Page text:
The programme is recognised by STWL as challenging due to the scale and complexity of the project. Therefore, whilst contract negotiations took place to select the main contractor to deliver the project, enabling works contracts were let to:
- Remove 40,000m3 of spoil, mounded in the area of the new plant.
- Diversion of critical service mains away from the working area.
- Provide access road improvements within the site for construction use.
- Install a new site office for 100 management staff and designers.
This work was completed prior to the main contractor’s arrival on site and provided an advanced platform to progress works from.
SBLs under water-tightness test - Courtesy of nmcn PLC
The design is complex, incorporating a variety of treatment processes requiring chemical dosing and control. In addition to the process and MEICA requirements of the design, there are also resilience drivers and security requirements to be considered, that extend the scope and complexity of the design. Some of these are required to be developed and agreed with the client as the design develops.
Given the timescales for delivery, the design and build process is truly fast track, there is little time to rectify design and construction errors. It is vital therefore that the design is right first time. To facilitate this objective, a number of initiatives have been adopted:
Early contractor involvement: STWL appointed Stantec UK to undertake feasibility study work and subsequently to produce a very detailed outline design for the purpose of tendering. Prior to awarding the contract to NMC, two other main contractor’s had separately entered into partnering contracts with STWL to deliver the project. Although they were ultimately unsuccessful in securing the construction works, they provided essential support to the EIA study and peer reviewed and modified the outline design to produce an overall design optimised for construction.
Co-location: From the day of contract award, DNMA has populated the management offices on site with key project management staff and a full design capability. STWL has also provided dedicated technical, operational, commercial, contractual, and project management staff based alongside the contractor’s site organisation to facilitate rapid decision making, change management and assurance to support and expedite project delivery.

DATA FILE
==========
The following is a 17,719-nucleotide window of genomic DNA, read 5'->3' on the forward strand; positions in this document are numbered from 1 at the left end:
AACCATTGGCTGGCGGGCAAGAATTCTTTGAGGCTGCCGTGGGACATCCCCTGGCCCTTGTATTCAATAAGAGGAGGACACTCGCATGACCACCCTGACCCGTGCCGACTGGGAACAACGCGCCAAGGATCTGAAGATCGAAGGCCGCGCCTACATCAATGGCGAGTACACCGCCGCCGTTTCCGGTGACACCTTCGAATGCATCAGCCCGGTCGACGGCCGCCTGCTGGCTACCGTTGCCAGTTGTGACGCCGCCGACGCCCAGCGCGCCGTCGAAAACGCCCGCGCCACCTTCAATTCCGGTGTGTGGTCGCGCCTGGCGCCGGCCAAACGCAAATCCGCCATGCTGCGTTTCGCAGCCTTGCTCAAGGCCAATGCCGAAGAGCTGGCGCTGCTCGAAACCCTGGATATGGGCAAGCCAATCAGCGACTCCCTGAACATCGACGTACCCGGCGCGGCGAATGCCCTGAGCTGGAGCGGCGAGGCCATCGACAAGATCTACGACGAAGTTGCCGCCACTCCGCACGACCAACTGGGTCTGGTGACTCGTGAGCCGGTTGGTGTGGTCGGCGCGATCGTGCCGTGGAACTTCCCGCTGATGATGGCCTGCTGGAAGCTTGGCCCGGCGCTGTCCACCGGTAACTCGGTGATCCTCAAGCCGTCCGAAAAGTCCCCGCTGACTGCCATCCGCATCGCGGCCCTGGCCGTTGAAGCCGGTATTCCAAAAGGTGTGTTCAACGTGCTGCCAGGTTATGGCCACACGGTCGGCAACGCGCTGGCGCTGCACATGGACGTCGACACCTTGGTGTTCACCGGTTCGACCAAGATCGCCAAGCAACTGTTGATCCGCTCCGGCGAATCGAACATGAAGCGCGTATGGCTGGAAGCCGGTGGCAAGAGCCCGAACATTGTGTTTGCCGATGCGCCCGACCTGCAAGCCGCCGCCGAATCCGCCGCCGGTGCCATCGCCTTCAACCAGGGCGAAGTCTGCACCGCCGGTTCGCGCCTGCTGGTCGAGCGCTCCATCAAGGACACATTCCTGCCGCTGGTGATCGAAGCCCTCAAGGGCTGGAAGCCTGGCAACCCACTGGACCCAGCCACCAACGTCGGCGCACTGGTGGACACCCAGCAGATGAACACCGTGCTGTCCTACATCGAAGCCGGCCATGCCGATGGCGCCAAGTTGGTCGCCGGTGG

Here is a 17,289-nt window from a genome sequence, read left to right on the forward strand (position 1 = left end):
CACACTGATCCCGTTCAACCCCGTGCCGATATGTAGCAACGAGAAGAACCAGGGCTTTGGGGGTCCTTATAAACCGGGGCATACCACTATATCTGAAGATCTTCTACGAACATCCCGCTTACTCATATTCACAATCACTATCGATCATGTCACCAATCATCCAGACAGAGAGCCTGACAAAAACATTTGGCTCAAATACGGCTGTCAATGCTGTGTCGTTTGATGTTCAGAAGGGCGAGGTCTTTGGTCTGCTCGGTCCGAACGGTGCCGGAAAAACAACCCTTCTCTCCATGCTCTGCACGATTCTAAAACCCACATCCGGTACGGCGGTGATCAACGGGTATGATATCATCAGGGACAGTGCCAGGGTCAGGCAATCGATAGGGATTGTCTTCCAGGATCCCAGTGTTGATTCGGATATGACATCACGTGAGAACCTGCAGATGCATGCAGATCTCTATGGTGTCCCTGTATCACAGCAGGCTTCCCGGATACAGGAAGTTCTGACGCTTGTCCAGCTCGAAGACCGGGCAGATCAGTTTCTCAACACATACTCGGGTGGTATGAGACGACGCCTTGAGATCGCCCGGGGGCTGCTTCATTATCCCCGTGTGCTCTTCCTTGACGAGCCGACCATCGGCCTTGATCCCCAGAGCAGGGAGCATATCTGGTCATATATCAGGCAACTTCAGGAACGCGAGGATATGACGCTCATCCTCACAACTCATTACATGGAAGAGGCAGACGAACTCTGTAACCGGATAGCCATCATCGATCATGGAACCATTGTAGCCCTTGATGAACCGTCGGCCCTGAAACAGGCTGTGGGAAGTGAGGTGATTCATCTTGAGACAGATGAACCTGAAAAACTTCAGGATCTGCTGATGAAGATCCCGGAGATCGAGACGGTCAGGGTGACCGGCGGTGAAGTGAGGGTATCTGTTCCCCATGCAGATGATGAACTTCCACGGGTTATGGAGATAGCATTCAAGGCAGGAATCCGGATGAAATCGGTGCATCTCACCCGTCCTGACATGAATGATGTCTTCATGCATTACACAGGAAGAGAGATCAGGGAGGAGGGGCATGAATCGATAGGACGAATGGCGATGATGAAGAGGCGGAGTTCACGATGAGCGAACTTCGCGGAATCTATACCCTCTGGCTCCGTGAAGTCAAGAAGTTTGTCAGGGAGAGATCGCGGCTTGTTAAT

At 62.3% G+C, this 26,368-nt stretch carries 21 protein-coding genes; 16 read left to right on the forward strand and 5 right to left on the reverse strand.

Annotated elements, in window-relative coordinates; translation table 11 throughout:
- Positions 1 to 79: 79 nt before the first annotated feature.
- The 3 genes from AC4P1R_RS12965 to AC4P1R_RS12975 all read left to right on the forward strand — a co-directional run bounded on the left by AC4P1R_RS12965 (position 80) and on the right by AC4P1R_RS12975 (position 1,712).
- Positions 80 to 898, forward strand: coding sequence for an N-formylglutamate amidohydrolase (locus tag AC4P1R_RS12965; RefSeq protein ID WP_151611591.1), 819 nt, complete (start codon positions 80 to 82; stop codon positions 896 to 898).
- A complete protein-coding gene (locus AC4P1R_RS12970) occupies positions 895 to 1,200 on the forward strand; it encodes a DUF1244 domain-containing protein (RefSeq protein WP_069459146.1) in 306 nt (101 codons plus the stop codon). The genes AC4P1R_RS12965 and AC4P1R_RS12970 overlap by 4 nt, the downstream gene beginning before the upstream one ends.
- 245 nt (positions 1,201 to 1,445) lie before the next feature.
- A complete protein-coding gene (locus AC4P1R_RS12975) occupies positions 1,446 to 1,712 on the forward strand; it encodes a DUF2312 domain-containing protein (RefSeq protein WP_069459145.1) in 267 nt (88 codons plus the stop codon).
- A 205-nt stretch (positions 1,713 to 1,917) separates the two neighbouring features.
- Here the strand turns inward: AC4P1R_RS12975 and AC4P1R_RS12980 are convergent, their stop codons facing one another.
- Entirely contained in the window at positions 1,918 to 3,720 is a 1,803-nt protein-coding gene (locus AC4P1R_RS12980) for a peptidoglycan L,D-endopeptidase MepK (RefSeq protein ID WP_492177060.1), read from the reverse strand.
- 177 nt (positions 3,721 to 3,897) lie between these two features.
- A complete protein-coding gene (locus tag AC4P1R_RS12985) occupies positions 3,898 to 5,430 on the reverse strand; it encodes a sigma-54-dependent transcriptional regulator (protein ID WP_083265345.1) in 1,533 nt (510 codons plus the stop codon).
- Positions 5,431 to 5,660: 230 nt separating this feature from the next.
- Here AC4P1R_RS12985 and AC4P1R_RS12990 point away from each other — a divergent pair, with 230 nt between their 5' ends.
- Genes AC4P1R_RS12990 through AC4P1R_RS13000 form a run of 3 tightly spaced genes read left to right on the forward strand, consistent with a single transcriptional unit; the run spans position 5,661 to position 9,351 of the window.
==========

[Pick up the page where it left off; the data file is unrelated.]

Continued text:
Innovation: BIM has been used effectively throughout the design stages to ensure all design disciplines and key stakeholders are engaged in the design process and that the off-site fabrications will fit seamlessly with the on site elements when delivered. During the design development DNMA used the very latest technology such as virtual reality headsets, taken from the gaming industry, to allow the operators to ‘experience’ the new stream components and identify potential improvements for operability and maintainability.
Production control/collaborative planning: Techniques have been effectively implemented on this project with programme risk items identified early and eliminated or mitigated to avoid programme delays.
BIM model of sand ballasted lamellas - Courtesy of Adrian Hill of nmcn PLC
Sand ballasted lamella (SBL): The SBLs are the first structures to be constructed, which are substantial, complex, in situ concrete structures designed around Veolia Water Technologies’ Actiflo® process arrangements and requiring close liaison with Veolia Water Technologies to ensure those process requirements are met whilst also ensuring constructability of the tanks. Construction of these structures commenced in November 2017 and water-tightness testing commenced in June 2018.
RGF units: In parallel with the construction of the SBLs, the RGF units commenced construction. This is also a large and complex in situ concrete structure comprising 18 (No.) individual treatment cells which will be water tightness tested as construction progresses and each cell is completed. MEICA installation will follow on directly in each successfully tested cell on a rolling programme to completion.
Clean backwash water tanks (CBWT) and dirty backwash water tanks (DBWT): These two structures each approximately 40m x 40m x 5m deep in situ reinforced concrete tanks, are separately built within existing sand filters with the benefit of limited buried services to contend with, but partial demolition of heavily engineered perimeter walls to manage.
Both tanks have adopted identical design philosophies incorporating being split into two compartments to allow future inspection and maintenance and having pumping arrangements capable of pumping from either compartment.
The new sludge plant will be constructed on Severn Trent owned fields adjacent to the existing works. This area has required a great deal of earthworks in preparation for the new plant which will be accommodated in this area. These earthworks are substantially complete in readiness for the new tanks and buildings which will provide sludge treatment.
Sludge area earthworks preparation completed - Courtesy of nmcn PLC
Construction of the new treatment stream at the WTW is well underway in readiness to facilitate maintenance of the EVA and provide resilience through the capability to treat an alternative supply to the current Elan sourced water. Design and construction progress has necessarily been rapid and will continue to be so.
Diversion of critical service mains away from the working area - Courtesy of nmcn PLC
There is a tremendous spirit and drive amidst the relentless pressure to deliver the project and a great deal of pride and determination that this project will be delivered to specification and in advance of the completion date.
Since this case study was published, Severn Trent provided a further case study in October 2019: Birmingham Resilience Project – Treated Water Project, detailing the progress of the project.
The editor and publishers would like to thank Jonathan Wagstaff, Technical Expert with Severn Trent Water, for providing the above article for publication.